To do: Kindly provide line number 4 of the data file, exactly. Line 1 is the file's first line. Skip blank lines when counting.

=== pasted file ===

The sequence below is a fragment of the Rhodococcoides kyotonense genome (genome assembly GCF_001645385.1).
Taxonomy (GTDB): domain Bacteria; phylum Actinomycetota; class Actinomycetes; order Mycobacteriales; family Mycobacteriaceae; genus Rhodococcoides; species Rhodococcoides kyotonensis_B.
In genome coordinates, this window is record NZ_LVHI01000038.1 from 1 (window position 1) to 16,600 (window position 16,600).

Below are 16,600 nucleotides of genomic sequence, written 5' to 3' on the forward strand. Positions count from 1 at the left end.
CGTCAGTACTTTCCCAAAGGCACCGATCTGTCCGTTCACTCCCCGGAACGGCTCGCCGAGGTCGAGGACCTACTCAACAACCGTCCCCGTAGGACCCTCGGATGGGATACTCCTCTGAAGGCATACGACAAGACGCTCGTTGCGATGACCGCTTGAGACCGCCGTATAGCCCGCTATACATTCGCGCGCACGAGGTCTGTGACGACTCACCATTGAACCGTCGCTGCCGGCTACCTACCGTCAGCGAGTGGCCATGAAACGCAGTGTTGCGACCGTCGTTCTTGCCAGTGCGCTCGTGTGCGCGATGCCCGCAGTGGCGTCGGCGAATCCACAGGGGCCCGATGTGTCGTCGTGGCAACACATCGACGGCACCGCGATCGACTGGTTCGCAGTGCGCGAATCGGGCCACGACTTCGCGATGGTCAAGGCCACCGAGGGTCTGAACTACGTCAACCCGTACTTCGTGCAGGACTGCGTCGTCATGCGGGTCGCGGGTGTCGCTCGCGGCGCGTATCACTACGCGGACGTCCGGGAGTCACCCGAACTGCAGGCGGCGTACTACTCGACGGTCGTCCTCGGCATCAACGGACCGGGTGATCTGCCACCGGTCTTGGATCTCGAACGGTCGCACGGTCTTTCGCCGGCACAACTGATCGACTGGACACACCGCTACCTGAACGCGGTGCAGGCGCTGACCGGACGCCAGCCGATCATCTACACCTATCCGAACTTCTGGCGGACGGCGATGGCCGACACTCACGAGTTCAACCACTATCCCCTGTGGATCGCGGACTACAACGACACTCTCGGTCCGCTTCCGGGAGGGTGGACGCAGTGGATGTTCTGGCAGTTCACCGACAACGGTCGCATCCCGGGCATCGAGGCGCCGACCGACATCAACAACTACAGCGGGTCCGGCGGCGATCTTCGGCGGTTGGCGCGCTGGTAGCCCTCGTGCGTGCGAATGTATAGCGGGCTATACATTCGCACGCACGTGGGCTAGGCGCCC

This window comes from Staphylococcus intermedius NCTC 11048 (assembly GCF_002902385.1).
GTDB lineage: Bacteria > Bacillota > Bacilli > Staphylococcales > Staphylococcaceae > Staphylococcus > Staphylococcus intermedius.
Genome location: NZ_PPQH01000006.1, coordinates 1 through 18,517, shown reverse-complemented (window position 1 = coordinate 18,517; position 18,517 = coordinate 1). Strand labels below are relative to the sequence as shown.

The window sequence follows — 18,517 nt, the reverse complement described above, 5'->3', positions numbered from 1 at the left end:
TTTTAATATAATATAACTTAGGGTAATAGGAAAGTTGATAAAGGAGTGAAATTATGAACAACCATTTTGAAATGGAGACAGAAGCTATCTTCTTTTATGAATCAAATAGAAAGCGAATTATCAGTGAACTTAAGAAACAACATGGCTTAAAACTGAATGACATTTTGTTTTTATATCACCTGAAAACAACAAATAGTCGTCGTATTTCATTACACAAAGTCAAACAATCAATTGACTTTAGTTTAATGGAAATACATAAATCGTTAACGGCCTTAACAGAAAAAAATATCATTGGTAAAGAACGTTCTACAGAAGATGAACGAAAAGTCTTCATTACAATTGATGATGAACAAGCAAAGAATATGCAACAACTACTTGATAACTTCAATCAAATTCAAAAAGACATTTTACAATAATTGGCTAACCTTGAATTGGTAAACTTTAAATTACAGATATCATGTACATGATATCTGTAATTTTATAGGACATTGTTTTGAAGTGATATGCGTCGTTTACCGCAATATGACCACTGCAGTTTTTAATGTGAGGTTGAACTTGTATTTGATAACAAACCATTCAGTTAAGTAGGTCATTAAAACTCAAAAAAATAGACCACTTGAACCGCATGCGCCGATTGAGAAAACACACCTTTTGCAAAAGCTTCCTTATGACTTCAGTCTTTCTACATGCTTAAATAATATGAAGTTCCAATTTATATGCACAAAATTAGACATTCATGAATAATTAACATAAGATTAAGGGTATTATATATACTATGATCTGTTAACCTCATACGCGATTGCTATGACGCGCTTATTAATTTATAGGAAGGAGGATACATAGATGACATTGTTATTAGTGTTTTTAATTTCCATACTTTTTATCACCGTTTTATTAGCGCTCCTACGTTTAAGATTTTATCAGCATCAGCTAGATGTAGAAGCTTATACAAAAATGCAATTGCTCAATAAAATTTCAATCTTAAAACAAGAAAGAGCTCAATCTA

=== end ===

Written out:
Below are 16,600 nucleotides of genomic sequence, written 5' to 3' on the forward strand. Positions count from 1 at the left end.